Once you've identified some trends, do they support your hypothesis? Why or why not? I'll be excited to hear what you think is going on - how is light signaling influencing plant growth in these seedlings??
Susan (Prof. Bush)
Day 15 (11.01): Far red had been watered with 1350 mL of water and then additionally with 250 mL to have over the course of the rest of the day and night, the container with Phy B-5 white had been watered with 400 mL, the container with the Landsberg and Phy A-201 had been watered with 800 mL of water, the far red had experienced a drought :(( and the plants seemed to go down, therefore there is no data for that in day 15, the water had been low for the ones in white light, there had been thermometers placed for the time of 24 hours because we want to see if the lights have different temperature and how that might affect evaporation levels!
Day 14 (10.31): Phy B-5 white growth and color data was taken, Phy A-201 & Landsberg color was only taken, no far red light data was taken.
Day 13(10.30): Far red had been relocated to a new more stable box, the top covers of the containers had been token off, all data was photographed, far red exposed to a minute of white light, and the Phy B-5 (white) there had been much visual growth from its last time its data was token (Day 11).
Day 9(10.26): Photographed all data, Far red was watered with about 1350 mL of water and about 200 mL was later poured out, all the bags had been gotten rid from the experiment (data wise) and far red had been exposed to about four of white light.
Day 11(10.28): Photographed data, measured all 72 plants along with the color charts, all white light plants been watered with 500 mL of water, prepared new box for the ones in far red light, far red had been exposed to about 30 minutes of white light!
PS: The charts in Day 11, each have their height written in centimeters and the numbers to their right are the number that comes from the color chart that had been uploaded a few days ago! :)
In Connecticut we're having beautiful fall colors - I hope you're enjoying fall at GEHS!
How to get rid of the plants in the ziploc bags - a good question. Since they are carrying mutations, you're not really allowed to compost them (certainly not in a city compost or anything like that). If you have a little plot of dirt, even something outside your classroom window, I would suggest tossing the dirt and plants out there!
If you want to save the dirt, it becomes a little more challenging. You might want to open the bags with a scissors so you can expose the top of the soil and the seedlings. Then maybe using a fork, rake the seedlings out of the soil. You won't save all the dirt this way, but you will be able to save most of it, AND you'll be able to remove most of the seedlings this way. Toss the seedlings in the garbage, and next year's students can re-use the soil!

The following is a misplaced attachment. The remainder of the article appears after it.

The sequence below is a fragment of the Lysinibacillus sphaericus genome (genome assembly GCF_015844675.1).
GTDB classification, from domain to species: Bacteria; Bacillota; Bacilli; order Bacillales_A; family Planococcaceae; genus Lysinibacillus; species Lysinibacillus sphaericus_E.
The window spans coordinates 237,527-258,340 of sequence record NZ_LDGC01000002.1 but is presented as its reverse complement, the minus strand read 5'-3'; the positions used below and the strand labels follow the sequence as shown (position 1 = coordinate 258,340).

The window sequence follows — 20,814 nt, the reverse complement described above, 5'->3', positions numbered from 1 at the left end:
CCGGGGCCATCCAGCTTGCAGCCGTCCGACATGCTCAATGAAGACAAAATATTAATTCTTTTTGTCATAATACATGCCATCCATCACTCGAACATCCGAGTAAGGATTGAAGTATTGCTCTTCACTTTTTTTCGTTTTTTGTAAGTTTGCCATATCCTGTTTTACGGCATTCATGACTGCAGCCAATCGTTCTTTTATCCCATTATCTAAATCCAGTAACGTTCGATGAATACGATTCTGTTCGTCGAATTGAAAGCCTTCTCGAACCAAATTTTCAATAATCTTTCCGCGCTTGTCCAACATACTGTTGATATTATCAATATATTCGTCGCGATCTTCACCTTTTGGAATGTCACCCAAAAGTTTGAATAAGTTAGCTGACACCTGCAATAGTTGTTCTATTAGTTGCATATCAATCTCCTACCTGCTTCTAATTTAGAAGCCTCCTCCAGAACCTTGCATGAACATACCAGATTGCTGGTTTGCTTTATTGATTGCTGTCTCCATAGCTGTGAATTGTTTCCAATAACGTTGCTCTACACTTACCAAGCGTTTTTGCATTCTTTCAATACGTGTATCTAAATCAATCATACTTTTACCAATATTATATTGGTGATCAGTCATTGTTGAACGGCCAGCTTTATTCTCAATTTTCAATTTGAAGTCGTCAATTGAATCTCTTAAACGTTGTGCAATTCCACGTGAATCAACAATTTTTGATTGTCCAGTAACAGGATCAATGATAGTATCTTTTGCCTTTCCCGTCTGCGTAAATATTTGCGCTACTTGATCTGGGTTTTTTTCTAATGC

I'm still waiting to hear more about how you'll analyze your amazing amounts of data! Good luck!
Susan (Dr. Bush)
Day 7(10.24): The only data that had been token was photo, no written data, red had been exposed to white light for about two minutes, the Phy B-5 lid had been a little open, no more than 24 hours but I don't know why it had been open, the lights had gone out for about ten seconds.
PS: We would like to ask you on your thoughts on getting rid of the plants of in the ziplog bags, for both the white and red lights.
Happy Monday! I hope you enjoyed your weekend!
Day 4 (10.21): All trays had been watered (eyeballed amount) for only the ones in the containers and not the ones in the ziplogs, the bags had been covered, lot of growth over the 24 hour period, far red had been exposed to white lights for five minute, there had been growth in the white light ziplogs, the data for both white and red had been filled out.
Day 6 (10.23): There had been data token for those in white light in the containers, no other data was token :(, as seen in previous pictures some of them have a tooth pick white its name; this had lead to having some fungus ("white fuzz") to start forming around it in the Lansbergs white (pod numbers 8-12) and Lansbergs red (6-12), the ziplogs in red had been exposed to about fifteen seconds of white light and the container ones had been exposed between five to ten minutes, for phy-A (pod numbers 5-8) had been really dry (why, we don't know?) so we poured some water on top to give it some moisture, we also have a data chart of how green the hypocotyls and leaves are (a chart will be found in the Data Photos 6).
PS: We had reorganized the files and Data Photos are only for Day 2, and for the rest of days they will be under their given name. We had also made an electronic data spreadsheet that we will probably share weekly (unless you would like to see it more often). Also, if there is something that you think we are missing or don't know what we did exactly please let us know!
This is the way all projects go - something always happens to mix things up. I'm glad you figured out the light was off (and turned it on again!).
Your data sheets are really nice - you've definitely seen growth (by eye and by numbers), so that's exciting! How are you planning to analyze all this data you're collecting?
Keep up the good work,
Susan (Dr. Bush)